Many people rely on blood from donors daily. It is urgently needed for various conditions and after accidents. There are different types of blood donation. How do they differ? And who can actually donate blood? What are the potential risks and side effects?
At a glance
- Those who donate blood help people in dire need of the blood due to an illness or an accident.
- As well as donating whole blood, it is also possible to donate only specific blood components, for example plasma or platelets.
- Healthy adults who weigh more than 50 kilograms are generally eligible to donate.
- Potential donors are examined before each blood draw.
- To stop them from feeling faint during or after donating blood, people should have enough to eat and drink beforehand.
- Donors can also benefit from donating blood.
Why is donating blood important?
Those who donate blood help people with various illnesses, after accidents and during operations. The most common illnesses where donated blood or blood components are needed include cancer and heart and gastrointestinal disorders. In Germany, around 15,000 blood donations are needed daily.
Human blood components cannot be artificially produced. This means the recipients are dependent on the donations. Donor blood enables for instance surgery, blood transfusions after serious accidents and production of vital medicines.
What are the types of blood donation?
The four most common types of blood donation are whole blood, plasma, platelet and autologous blood donations.
Whole blood donation
Whole blood donation is the most common type of blood donation. This involves half a liter of blood being collected from a vein in the arm. The blood is divided into its various components after being withdrawn. This means that patients can receive the specific blood components that they need.
The blood collection takes about 5 to 10 minutes. The person should allow around one hour for the entire appointment, including examination, rest time and snack. A whole blood donation can be done roughly every 3 months for women and roughly every 2 months for men – up to an annual maximum of 4 whole blood donations for women and 6 whole blood donations for men. In the meantime the body can compensate again for the loss of blood and iron.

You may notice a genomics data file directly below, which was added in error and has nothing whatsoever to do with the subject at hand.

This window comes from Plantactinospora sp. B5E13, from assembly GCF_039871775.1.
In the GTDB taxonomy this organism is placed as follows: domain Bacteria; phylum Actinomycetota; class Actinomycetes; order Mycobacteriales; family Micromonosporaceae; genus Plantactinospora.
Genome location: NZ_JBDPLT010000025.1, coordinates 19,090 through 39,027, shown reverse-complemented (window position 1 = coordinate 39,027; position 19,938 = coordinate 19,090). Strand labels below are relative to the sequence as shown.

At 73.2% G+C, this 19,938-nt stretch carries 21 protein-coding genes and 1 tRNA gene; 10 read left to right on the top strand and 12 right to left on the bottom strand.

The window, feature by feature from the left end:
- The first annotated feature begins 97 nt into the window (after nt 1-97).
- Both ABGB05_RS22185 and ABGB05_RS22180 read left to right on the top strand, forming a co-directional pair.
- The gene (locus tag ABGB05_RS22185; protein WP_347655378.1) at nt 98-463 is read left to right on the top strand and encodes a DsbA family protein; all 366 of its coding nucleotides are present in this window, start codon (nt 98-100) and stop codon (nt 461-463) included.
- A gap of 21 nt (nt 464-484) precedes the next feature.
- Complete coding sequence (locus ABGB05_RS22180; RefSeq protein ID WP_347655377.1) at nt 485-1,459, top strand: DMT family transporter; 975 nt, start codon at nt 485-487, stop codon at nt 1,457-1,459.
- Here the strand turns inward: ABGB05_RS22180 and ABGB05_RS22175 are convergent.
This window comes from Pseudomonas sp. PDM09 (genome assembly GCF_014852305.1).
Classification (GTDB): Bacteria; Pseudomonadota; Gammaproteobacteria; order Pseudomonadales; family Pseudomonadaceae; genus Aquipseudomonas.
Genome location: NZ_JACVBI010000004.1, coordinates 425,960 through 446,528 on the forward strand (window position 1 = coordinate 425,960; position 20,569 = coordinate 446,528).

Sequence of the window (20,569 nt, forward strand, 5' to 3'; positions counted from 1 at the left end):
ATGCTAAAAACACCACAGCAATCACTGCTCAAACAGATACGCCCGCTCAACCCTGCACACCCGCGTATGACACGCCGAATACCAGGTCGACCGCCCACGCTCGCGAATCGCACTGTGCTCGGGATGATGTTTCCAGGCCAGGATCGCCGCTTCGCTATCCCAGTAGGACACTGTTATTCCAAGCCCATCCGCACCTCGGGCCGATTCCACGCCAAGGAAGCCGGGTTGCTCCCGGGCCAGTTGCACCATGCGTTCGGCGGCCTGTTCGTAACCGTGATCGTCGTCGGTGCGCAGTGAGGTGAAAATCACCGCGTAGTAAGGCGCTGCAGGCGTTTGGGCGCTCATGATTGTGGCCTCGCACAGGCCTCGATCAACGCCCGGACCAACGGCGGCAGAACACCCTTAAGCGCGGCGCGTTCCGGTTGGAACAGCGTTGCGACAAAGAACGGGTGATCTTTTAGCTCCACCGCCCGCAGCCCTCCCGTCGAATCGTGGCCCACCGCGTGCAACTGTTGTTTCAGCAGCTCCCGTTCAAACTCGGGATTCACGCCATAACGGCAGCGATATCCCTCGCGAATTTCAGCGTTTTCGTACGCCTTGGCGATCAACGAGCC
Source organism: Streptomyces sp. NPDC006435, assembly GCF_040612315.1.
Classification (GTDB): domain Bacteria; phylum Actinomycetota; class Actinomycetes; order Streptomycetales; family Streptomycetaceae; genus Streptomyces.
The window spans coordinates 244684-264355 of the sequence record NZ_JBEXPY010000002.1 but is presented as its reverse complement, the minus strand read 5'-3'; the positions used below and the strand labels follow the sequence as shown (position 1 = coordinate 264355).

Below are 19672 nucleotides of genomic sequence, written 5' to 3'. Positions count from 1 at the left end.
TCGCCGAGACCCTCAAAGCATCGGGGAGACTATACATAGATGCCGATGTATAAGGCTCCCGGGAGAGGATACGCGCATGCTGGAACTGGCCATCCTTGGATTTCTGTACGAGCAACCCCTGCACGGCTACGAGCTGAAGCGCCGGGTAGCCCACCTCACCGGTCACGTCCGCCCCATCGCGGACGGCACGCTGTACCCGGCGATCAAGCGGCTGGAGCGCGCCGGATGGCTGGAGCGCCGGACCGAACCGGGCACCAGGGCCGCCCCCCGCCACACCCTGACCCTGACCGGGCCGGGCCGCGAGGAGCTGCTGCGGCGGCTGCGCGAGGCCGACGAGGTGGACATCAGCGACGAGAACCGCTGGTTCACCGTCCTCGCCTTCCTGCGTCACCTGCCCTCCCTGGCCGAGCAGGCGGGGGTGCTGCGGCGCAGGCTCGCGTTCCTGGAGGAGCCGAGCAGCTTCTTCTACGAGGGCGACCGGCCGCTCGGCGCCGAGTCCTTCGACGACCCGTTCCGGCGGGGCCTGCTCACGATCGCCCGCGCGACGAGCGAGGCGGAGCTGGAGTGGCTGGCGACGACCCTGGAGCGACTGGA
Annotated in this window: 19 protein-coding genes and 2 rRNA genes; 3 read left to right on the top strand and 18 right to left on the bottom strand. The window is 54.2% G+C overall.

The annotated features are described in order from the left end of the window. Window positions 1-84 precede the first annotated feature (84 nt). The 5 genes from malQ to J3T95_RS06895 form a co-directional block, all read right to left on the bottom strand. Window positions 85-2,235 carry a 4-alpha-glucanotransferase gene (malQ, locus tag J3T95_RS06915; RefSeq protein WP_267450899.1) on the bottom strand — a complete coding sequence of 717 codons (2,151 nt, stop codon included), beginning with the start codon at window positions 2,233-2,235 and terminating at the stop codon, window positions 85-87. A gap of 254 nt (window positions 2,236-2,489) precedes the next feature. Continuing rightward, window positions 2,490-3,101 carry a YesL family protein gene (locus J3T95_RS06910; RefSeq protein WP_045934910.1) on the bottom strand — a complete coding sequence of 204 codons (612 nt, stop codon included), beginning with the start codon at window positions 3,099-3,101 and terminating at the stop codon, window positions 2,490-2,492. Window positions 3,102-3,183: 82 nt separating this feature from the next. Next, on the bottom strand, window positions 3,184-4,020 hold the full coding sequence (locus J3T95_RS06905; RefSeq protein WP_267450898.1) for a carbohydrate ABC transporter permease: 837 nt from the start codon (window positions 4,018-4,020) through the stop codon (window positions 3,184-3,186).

Important: Since women lose blood and therefore iron during menstruation, whole blood donations are limited to a maximum of 4 a year for them. This stops them losing too much iron.
Plasma donation involves the plasma being separated from the rest of the blood and removed. The remaining blood components are fed back into the body. This means that people can donate plasma more often than whole blood. People should allow 1.5 to 2 hours for the entire appointment. Donating plasma takes longer than whole blood as it takes more time to separate the blood components.
Blood plasma consists of 90 percent water, but contains many important substances of the blood. These include proteins that play a role for the immune system and in blood clotting, among other things. These substances are used in particular to produce drugs that help with life-threatening immune disorders or blood clotting disorders.
To many people, thrombocytes are better known as “platelets”. They are especially needed by the body for blood clotting. People with cancer often do not form any platelets anymore. Administering platelets after major blood loss, for example after an accident or surgery can also be vital.
Platelets can only be used for 4 days after being donated. Also, since only platelets with the matching blood group – and in some cases the matching HLA characteristics – are suitable, donors with the appropriate characteristics are often contacted if necessary.
Donating platelets follows a similar procedure to the one followed for donating plasma. The whole appointment lasts around 1.5 to 2 hours.
Some operations involve such a huge loss of blood that a blood transfusion is needed. The blood for the transfusion can be made available through an autologous donation. This involves taking blood from the patient about 5 to 7 weeks before the surgery date and storing it for the operation.